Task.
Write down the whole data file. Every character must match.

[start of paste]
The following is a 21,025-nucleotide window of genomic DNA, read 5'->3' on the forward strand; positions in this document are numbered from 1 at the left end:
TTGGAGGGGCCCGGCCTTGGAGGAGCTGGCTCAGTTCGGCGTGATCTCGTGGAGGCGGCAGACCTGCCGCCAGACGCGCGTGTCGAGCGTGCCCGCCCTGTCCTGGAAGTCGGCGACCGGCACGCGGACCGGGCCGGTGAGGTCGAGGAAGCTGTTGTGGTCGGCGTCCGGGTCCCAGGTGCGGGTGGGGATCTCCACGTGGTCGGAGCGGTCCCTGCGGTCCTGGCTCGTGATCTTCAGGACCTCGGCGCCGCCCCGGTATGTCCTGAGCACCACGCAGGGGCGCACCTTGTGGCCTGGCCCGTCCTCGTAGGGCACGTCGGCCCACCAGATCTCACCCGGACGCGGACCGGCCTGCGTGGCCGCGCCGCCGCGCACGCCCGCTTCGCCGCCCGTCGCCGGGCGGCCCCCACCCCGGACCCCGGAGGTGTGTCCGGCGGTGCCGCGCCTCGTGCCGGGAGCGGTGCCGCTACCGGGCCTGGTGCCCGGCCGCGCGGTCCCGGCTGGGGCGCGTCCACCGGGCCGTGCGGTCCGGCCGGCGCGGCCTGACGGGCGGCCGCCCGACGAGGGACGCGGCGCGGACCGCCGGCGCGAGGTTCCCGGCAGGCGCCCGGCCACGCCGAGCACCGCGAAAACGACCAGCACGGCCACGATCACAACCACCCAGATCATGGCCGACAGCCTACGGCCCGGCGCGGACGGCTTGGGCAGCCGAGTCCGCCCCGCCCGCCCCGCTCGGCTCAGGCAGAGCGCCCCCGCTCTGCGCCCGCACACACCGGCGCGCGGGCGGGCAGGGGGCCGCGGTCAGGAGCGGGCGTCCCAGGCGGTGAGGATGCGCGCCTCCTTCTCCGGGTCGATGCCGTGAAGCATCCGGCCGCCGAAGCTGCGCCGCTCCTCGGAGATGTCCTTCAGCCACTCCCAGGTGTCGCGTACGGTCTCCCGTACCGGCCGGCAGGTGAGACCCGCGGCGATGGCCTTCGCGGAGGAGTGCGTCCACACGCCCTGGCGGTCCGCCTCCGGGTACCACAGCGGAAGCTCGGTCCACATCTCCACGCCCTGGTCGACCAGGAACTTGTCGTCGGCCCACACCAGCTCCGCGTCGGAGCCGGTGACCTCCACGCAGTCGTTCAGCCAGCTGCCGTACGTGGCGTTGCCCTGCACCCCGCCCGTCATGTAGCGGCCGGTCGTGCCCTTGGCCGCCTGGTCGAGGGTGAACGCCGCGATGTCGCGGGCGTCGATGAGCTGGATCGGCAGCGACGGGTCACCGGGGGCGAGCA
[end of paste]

The following is a 21,025-nucleotide window of genomic DNA, read 5'->3' on the forward strand; positions in this document are numbered from 1 at the left end:
TTGGAGGGGCCCGGCCTTGGAGGAGCTGGCTCAGTTCGGCGTGATCTCGTGGAGGCGGCAGACCTGCCGCCAGACGCGCGTGTCGAGCGTGCCCGCCCTGTCCTGGAAGTCGGCGACCGGCACGCGGACCGGGCCGGTGAGGTCGAGGAAGCTGTTGTGGTCGGCGTCCGGGTCCCAGGTGCGGGTGGGGATCTCCACGTGGTCGGAGCGGTCCCTGCGGTCCTGGCTCGTGATCTTCAGGACCTCGGCGCCGCCCCGGTATGTCCTGAGCACCACGCAGGGGCGCACCTTGTGGCCTGGCCCGTCCTCGTAGGGCACGTCGGCCCACCAGATCTCACCCGGACGCGGACCGGCCTGCGTGGCCGCGCCGCCGCGCACGCCCGCTTCGCCGCCCGTCGCCGGGCGGCCCCCACCCCGGACCCCGGAGGTGTGTCCGGCGGTGCCGCGCCTCGTGCCGGGAGCGGTGCCGCTACCGGGCCTGGTGCCCGGCCGCGCGGTCCCGGCTGGGGCGCGTCCACCGGGCCGTGCGGTCCGGCCGGCGCGGCCTGACGGGCGGCCGCCCGACGAGGGACGCGGCGCGGACCGCCGGCGCGAGGTTCCCGGCAGGCGCCCGGCCACGCCGAGCACCGCGAAAACGACCAGCACGGCCACGATCACAACCACCCAGATCATGGCCGACAGCCTACGGCCCGGCGCGGACGGCTTGGGCAGCCGAGTCCGCCCCGCCCGCCCCGCTCGGCTCAGGCAGAGCGCCCCCGCTCTGCGCCCGCACACACCGGCGCGCGGGCGGGCAGGGGGCCGCGGTCAGGAGCGGGCGTCCCAGGCGGTGAGGATGCGCGCCTCCTTCTCCGGGTCGATGCCGTGAAGCATCCGGCCGCCGAAGCTGCGCCGCTCCTCGGAGATGTCCTTCAGCCACTCCCAGGTGTCGCGTACGGTCTCCCGTACCGGCCGGCAGGTGAGACCCGCGGCGATGGCCTTCGCGGAGGAGTGCGTCCACACGCCCTGGCGGTCCGCCTCCGGGTACCACAGCGGAAGCTCGGTCCACATCTCCACGCCCTGGTCGACCAGGAACTTGTCGTCGGCCCACACCAGCTCCGCGTCGGAGCCGGTGACCTCCACGCAGTCGTTCAGCCAGCTGCCGTACGTGGCGTTGCCCTGCACCCCGCCCGTCATGTAGCGGCCGGTCGTGCCCTTGGCCGCCTGGTCGAGGGTGAACGCCGCGATGTCGCGGGCGTCGATGAGCTGGATCGGCAGCGACGGGTCACCGGGGGCGAGCA